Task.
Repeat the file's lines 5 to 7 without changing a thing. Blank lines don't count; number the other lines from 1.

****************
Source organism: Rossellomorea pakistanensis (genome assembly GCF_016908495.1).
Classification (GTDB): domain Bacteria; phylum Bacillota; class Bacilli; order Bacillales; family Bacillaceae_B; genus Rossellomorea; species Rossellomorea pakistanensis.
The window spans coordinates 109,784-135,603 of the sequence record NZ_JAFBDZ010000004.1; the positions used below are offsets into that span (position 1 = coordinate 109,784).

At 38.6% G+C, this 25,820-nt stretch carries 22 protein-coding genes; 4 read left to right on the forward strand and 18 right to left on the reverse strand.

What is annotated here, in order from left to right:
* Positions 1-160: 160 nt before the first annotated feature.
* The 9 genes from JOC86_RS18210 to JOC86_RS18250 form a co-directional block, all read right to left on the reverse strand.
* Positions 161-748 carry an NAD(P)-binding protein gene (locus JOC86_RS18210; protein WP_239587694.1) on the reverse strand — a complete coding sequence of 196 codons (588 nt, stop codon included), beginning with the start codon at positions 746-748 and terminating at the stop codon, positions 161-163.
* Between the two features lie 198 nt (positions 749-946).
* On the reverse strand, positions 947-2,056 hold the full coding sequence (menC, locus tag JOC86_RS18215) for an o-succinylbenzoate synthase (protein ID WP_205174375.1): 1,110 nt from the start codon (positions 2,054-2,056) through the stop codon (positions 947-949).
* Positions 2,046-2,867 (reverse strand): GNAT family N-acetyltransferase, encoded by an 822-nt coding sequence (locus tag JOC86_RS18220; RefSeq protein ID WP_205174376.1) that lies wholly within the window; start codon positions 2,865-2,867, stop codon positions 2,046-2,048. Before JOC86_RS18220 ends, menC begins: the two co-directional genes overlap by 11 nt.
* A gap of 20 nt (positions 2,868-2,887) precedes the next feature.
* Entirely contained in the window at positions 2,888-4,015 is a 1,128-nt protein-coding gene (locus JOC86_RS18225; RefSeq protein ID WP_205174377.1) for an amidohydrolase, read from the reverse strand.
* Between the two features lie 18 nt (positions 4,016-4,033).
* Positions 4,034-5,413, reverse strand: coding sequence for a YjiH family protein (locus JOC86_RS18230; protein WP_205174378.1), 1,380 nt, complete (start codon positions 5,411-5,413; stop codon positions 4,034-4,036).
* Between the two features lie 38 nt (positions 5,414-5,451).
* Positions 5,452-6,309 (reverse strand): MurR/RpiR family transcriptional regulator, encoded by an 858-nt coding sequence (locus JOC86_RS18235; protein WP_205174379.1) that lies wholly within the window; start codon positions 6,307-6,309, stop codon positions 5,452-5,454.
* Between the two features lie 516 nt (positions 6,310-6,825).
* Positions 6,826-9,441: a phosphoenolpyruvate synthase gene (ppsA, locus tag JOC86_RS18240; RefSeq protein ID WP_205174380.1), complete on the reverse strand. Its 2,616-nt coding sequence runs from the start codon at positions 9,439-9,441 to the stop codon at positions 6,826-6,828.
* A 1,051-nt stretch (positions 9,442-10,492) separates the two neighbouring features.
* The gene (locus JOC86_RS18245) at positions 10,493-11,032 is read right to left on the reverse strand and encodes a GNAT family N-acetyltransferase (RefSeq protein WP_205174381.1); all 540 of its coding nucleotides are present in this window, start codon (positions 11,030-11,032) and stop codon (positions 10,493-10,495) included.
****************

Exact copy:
What is annotated here, in order from left to right:
* Positions 1-160: 160 nt before the first annotated feature.
* The 9 genes from JOC86_RS18210 to JOC86_RS18250 form a co-directional block, all read right to left on the reverse strand.